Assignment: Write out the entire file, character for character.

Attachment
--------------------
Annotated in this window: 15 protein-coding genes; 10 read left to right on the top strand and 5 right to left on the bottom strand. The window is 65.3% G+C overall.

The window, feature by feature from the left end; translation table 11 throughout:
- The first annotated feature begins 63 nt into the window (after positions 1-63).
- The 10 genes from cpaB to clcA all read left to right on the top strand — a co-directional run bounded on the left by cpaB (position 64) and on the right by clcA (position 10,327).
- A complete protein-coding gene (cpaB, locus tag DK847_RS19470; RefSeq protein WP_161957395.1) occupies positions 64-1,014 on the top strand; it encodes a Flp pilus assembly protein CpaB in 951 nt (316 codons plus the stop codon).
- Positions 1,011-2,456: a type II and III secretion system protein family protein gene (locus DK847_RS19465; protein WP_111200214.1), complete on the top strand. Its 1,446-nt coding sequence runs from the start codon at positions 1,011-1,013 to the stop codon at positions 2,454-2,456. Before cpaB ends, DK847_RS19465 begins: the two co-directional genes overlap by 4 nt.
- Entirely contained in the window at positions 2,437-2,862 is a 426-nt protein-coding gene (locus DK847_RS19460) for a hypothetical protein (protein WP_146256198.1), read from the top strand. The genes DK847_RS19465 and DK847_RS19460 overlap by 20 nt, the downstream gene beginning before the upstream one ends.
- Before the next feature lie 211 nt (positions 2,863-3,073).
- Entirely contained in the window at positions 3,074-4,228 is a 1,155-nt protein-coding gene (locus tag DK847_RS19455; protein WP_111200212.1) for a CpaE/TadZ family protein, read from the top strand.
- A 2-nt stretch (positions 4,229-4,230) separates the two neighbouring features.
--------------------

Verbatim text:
Annotated in this window: 15 protein-coding genes; 10 read left to right on the top strand and 5 right to left on the bottom strand. The window is 65.3% G+C overall.

The window, feature by feature from the left end; translation table 11 throughout:
- The first annotated feature begins 63 nt into the window (after positions 1-63).
- The 10 genes from cpaB to clcA all read left to right on the top strand — a co-directional run bounded on the left by cpaB (position 64) and on the right by clcA (position 10,327).
- A complete protein-coding gene (cpaB, locus tag DK847_RS19470; RefSeq protein WP_161957395.1) occupies positions 64-1,014 on the top strand; it encodes a Flp pilus assembly protein CpaB in 951 nt (316 codons plus the stop codon).
- Positions 1,011-2,456: a type II and III secretion system protein family protein gene (locus DK847_RS19465; protein WP_111200214.1), complete on the top strand. Its 1,446-nt coding sequence runs from the start codon at positions 1,011-1,013 to the stop codon at positions 2,454-2,456. Before cpaB ends, DK847_RS19465 begins: the two co-directional genes overlap by 4 nt.
- Entirely contained in the window at positions 2,437-2,862 is a 426-nt protein-coding gene (locus DK847_RS19460) for a hypothetical protein (protein WP_146256198.1), read from the top strand. The genes DK847_RS19465 and DK847_RS19460 overlap by 20 nt, the downstream gene beginning before the upstream one ends.
- Before the next feature lie 211 nt (positions 2,863-3,073).
- Entirely contained in the window at positions 3,074-4,228 is a 1,155-nt protein-coding gene (locus tag DK847_RS19455; protein WP_111200212.1) for a CpaE/TadZ family protein, read from the top strand.
- A 2-nt stretch (positions 4,229-4,230) separates the two neighbouring features.